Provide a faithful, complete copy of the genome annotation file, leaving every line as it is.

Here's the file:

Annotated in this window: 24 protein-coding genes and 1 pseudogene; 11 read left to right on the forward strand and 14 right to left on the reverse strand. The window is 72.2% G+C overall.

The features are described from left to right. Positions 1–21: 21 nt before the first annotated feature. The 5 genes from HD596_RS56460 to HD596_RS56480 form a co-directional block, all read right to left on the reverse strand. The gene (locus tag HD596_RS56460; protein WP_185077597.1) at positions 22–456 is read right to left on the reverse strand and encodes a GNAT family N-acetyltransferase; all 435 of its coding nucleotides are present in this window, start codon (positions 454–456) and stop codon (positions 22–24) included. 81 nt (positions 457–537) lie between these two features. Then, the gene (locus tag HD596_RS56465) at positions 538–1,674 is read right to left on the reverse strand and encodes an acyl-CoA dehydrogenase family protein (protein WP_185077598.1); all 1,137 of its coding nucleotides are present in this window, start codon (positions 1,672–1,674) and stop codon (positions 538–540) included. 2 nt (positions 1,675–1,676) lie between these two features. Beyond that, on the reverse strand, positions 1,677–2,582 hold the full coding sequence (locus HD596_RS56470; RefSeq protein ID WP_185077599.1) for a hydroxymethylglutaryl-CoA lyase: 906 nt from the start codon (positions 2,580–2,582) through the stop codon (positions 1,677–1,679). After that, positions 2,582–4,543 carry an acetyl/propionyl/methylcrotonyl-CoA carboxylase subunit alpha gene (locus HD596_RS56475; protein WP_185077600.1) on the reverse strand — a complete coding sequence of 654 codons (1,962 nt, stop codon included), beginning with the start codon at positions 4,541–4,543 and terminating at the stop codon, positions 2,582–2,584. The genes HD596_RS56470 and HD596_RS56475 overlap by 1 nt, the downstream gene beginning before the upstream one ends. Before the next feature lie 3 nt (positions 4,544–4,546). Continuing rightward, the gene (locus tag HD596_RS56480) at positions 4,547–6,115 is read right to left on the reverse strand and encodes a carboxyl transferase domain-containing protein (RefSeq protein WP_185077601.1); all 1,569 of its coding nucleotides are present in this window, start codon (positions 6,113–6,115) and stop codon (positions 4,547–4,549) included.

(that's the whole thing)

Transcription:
Annotated in this window: 24 protein-coding genes and 1 pseudogene; 11 read left to right on the forward strand and 14 right to left on the reverse strand. The window is 72.2% G+C overall.

The features are described from left to right. Positions 1–21: 21 nt before the first annotated feature. The 5 genes from HD596_RS56460 to HD596_RS56480 form a co-directional block, all read right to left on the reverse strand. The gene (locus tag HD596_RS56460; protein WP_185077597.1) at positions 22–456 is read right to left on the reverse strand and encodes a GNAT family N-acetyltransferase; all 435 of its coding nucleotides are present in this window, start codon (positions 454–456) and stop codon (positions 22–24) included. 81 nt (positions 457–537) lie between these two features. Then, the gene (locus tag HD596_RS56465) at positions 538–1,674 is read right to left on the reverse strand and encodes an acyl-CoA dehydrogenase family protein (protein WP_185077598.1); all 1,137 of its coding nucleotides are present in this window, start codon (positions 1,672–1,674) and stop codon (positions 538–540) included. 2 nt (positions 1,675–1,676) lie between these two features. Beyond that, on the reverse strand, positions 1,677–2,582 hold the full coding sequence (locus HD596_RS56470; RefSeq protein ID WP_185077599.1) for a hydroxymethylglutaryl-CoA lyase: 906 nt from the start codon (positions 2,580–2,582) through the stop codon (positions 1,677–1,679). After that, positions 2,582–4,543 carry an acetyl/propionyl/methylcrotonyl-CoA carboxylase subunit alpha gene (locus HD596_RS56475; protein WP_185077600.1) on the reverse strand — a complete coding sequence of 654 codons (1,962 nt, stop codon included), beginning with the start codon at positions 4,541–4,543 and terminating at the stop codon, positions 2,582–2,584. The genes HD596_RS56470 and HD596_RS56475 overlap by 1 nt, the downstream gene beginning before the upstream one ends. Before the next feature lie 3 nt (positions 4,544–4,546). Continuing rightward, the gene (locus tag HD596_RS56480) at positions 4,547–6,115 is read right to left on the reverse strand and encodes a carboxyl transferase domain-containing protein (RefSeq protein WP_185077601.1); all 1,569 of its coding nucleotides are present in this window, start codon (positions 6,113–6,115) and stop codon (positions 4,547–4,549) included.